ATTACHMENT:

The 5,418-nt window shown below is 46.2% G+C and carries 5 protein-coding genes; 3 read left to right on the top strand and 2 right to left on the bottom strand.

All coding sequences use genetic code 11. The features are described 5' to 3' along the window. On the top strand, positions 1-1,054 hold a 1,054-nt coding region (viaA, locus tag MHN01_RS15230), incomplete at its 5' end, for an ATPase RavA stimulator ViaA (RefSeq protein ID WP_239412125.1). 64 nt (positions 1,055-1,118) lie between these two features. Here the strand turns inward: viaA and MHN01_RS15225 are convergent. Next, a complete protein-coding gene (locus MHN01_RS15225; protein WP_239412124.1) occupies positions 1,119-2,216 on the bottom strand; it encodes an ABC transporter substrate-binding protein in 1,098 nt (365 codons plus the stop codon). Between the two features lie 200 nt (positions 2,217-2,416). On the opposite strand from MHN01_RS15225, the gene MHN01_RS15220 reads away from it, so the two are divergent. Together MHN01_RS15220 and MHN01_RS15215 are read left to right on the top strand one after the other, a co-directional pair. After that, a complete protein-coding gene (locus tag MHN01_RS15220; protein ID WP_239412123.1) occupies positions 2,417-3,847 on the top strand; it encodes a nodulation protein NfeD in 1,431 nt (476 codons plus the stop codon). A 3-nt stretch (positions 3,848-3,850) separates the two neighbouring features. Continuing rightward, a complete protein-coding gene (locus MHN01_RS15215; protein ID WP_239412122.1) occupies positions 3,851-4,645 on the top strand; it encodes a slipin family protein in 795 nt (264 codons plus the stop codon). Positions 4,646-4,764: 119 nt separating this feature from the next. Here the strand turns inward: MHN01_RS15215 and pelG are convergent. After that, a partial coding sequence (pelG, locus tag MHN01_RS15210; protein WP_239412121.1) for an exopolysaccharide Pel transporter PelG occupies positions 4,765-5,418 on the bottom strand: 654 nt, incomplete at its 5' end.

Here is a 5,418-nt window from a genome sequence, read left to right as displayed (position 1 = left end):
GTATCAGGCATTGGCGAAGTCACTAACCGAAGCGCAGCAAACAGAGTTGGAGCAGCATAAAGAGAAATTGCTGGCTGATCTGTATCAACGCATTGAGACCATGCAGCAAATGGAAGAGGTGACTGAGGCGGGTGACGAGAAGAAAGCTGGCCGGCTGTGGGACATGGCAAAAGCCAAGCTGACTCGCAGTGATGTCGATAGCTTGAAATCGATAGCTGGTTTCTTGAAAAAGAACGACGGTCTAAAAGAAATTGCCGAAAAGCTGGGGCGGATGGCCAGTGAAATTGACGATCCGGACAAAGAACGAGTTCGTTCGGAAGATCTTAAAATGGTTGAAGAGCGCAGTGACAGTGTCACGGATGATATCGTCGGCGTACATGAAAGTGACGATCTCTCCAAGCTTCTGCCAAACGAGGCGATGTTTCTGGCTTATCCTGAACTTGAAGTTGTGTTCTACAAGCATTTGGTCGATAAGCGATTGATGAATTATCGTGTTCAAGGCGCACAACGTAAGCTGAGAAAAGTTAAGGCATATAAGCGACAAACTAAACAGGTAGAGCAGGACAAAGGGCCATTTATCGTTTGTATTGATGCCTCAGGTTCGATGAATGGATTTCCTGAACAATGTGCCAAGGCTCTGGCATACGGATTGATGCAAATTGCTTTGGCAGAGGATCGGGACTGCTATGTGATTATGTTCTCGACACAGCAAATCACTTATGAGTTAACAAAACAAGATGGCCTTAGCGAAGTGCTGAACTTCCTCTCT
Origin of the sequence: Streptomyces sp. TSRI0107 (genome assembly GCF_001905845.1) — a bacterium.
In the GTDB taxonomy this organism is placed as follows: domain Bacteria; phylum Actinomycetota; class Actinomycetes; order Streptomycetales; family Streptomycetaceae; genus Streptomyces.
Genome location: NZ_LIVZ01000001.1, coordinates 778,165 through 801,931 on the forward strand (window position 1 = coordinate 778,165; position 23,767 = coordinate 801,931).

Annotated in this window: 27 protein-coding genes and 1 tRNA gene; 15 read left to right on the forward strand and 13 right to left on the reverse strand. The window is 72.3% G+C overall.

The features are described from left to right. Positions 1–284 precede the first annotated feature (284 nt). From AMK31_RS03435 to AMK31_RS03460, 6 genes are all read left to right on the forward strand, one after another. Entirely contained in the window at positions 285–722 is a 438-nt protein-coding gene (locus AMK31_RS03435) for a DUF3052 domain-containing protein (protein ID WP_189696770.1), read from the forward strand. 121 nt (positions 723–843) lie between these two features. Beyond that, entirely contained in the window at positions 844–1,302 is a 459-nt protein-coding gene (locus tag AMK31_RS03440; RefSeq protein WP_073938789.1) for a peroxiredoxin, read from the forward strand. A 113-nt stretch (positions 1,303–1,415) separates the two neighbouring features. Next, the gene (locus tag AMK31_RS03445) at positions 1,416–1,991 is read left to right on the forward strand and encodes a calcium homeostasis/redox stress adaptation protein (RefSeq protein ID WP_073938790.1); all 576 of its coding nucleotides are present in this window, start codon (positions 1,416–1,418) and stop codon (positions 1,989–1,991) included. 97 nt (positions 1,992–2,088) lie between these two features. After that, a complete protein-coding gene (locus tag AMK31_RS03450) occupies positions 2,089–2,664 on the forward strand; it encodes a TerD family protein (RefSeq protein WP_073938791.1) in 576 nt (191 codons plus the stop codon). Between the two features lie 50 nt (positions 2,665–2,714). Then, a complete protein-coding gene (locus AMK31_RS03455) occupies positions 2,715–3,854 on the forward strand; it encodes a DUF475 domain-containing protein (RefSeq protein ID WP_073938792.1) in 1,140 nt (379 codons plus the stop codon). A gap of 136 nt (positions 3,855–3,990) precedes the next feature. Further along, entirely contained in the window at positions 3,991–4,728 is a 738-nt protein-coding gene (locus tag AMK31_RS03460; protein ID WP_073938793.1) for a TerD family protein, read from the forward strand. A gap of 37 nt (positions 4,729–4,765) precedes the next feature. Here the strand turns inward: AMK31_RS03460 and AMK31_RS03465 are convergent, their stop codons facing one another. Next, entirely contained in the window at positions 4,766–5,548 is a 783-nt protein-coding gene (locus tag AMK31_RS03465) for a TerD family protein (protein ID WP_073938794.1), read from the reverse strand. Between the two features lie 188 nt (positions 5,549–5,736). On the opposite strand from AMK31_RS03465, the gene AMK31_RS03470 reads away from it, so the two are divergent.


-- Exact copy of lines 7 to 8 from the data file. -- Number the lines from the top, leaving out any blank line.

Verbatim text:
Genome location: NZ_LIVZ01000001.1, coordinates 778,165 through 801,931 on the forward strand (window position 1 = coordinate 778,165; position 23,767 = coordinate 801,931).

Annotated in this window: 27 protein-coding genes and 1 tRNA gene; 15 read left to right on the forward strand and 13 right to left on the reverse strand. The window is 72.3% G+C overall.